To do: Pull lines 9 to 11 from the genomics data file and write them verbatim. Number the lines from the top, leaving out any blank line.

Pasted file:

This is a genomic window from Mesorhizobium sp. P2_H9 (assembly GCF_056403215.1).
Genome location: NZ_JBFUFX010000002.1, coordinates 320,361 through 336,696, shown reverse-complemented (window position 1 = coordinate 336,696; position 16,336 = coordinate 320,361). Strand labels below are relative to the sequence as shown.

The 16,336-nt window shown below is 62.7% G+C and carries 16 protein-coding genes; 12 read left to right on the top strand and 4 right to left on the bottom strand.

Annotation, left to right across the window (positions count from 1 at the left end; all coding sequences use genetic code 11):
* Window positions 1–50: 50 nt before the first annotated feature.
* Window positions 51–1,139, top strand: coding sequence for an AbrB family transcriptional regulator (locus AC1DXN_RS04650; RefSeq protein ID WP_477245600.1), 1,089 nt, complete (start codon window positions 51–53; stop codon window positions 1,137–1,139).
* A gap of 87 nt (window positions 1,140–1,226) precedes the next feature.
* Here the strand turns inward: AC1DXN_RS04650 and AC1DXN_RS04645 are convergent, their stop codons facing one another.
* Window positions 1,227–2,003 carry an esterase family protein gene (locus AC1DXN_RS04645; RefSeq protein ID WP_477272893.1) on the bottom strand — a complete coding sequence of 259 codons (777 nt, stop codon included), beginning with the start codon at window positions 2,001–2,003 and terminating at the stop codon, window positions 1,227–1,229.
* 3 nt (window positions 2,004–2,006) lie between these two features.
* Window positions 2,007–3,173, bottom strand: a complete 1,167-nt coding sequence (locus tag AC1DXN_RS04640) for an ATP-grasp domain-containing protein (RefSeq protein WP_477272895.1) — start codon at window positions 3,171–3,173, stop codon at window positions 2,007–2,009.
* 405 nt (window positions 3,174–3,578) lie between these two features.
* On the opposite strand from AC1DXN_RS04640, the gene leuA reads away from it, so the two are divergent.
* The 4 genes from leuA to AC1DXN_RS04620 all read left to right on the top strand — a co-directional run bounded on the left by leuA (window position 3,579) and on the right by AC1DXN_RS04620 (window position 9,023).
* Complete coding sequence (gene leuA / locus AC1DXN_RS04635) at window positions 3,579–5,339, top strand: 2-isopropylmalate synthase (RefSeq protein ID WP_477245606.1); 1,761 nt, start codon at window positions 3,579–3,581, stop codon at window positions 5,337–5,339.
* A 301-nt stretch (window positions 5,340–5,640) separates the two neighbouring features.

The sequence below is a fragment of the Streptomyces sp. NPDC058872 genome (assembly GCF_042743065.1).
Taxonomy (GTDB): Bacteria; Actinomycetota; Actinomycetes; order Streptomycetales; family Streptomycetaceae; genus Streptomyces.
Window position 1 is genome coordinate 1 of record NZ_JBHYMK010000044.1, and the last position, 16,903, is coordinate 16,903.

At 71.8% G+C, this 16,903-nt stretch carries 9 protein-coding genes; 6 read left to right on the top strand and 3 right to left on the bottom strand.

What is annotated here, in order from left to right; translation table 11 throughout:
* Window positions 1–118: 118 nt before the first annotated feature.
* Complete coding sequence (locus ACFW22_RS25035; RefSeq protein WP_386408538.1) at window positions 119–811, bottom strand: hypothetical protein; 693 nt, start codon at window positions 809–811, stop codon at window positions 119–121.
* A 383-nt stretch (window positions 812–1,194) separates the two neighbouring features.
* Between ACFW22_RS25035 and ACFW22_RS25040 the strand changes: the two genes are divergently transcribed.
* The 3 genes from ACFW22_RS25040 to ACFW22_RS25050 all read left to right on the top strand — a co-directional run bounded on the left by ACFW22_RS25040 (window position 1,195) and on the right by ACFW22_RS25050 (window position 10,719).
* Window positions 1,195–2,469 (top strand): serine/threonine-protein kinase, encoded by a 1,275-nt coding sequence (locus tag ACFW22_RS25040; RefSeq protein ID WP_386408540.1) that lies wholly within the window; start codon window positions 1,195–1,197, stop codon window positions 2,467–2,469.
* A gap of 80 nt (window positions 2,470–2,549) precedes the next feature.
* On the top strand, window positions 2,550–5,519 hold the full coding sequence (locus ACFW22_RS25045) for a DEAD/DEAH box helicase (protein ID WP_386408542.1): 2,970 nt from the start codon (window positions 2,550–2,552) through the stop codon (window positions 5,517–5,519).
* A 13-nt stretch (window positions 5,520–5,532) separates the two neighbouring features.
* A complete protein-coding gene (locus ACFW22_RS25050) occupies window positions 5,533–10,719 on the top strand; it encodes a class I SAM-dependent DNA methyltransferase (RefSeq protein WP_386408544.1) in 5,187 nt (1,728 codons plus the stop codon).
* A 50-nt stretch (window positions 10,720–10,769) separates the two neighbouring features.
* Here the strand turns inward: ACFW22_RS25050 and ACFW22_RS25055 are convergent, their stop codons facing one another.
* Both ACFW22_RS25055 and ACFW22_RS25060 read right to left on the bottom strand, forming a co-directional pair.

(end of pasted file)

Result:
* Window positions 1,227–2,003 carry an esterase family protein gene (locus AC1DXN_RS04645; RefSeq protein ID WP_477272893.1) on the bottom strand — a complete coding sequence of 259 codons (777 nt, stop codon included), beginning with the start codon at window positions 2,001–2,003 and terminating at the stop codon, window positions 1,227–1,229.
* 3 nt (window positions 2,004–2,006) lie between these two features.
* Window positions 2,007–3,173, bottom strand: a complete 1,167-nt coding sequence (locus tag AC1DXN_RS04640) for an ATP-grasp domain-containing protein (RefSeq protein WP_477272895.1) — start codon at window positions 3,171–3,173, stop codon at window positions 2,007–2,009.